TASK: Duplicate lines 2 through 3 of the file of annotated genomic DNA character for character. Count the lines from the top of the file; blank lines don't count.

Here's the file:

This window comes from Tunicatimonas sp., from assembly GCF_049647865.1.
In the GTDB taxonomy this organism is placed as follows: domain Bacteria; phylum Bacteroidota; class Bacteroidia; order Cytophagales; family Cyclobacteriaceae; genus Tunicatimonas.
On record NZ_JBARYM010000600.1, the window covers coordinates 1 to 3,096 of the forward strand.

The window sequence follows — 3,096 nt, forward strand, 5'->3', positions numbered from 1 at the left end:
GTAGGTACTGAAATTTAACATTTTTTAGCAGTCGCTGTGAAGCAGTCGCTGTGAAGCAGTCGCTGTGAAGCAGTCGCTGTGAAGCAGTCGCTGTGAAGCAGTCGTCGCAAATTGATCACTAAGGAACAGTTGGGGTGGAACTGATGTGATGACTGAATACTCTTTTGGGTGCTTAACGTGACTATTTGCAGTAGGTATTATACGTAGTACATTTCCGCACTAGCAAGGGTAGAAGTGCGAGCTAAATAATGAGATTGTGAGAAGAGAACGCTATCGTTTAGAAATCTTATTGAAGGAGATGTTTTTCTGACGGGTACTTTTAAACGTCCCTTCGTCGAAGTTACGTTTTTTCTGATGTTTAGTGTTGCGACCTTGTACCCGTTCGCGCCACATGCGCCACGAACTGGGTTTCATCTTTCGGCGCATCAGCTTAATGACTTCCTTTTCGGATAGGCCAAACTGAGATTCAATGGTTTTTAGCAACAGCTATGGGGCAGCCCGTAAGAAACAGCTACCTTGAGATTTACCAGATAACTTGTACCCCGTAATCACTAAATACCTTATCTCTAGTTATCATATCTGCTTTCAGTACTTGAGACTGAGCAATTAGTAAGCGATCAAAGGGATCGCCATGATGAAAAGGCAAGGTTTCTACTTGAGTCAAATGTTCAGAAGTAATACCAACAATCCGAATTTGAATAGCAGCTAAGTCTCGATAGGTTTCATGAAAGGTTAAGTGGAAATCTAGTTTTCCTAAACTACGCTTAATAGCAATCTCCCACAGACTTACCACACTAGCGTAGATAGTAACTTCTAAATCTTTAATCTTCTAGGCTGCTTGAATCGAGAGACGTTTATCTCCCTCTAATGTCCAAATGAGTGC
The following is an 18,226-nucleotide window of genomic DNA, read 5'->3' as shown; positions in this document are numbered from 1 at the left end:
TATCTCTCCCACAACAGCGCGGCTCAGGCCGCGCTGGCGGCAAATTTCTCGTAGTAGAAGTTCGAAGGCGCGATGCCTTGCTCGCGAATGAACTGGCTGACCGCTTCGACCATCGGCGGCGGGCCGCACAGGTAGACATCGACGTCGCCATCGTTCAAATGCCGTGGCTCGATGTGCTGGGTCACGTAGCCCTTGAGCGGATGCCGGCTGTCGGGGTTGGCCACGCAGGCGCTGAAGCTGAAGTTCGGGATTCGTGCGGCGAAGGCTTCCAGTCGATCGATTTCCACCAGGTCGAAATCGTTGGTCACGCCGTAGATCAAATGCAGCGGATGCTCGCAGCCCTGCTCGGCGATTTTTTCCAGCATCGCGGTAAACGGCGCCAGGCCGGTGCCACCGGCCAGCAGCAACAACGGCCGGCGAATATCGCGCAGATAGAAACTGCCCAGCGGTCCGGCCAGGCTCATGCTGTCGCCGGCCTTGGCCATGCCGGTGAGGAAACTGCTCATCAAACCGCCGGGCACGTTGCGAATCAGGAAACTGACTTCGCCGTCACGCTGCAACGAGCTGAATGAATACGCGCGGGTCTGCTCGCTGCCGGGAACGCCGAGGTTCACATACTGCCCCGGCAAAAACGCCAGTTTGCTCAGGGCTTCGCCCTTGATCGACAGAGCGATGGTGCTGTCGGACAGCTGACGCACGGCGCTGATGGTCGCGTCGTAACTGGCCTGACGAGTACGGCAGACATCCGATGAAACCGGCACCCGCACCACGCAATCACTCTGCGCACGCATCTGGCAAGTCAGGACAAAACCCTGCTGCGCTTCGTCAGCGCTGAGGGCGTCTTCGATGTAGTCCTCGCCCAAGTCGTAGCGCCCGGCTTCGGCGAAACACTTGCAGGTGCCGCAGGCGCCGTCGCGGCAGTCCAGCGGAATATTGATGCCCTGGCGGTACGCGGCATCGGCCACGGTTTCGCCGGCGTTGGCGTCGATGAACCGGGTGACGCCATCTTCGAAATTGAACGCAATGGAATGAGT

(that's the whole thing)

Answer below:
In the GTDB taxonomy this organism is placed as follows: domain Bacteria; phylum Bacteroidota; class Bacteroidia; order Cytophagales; family Cyclobacteriaceae; genus Tunicatimonas.
On record NZ_JBARYM010000600.1, the window covers coordinates 1 to 3,096 of the forward strand.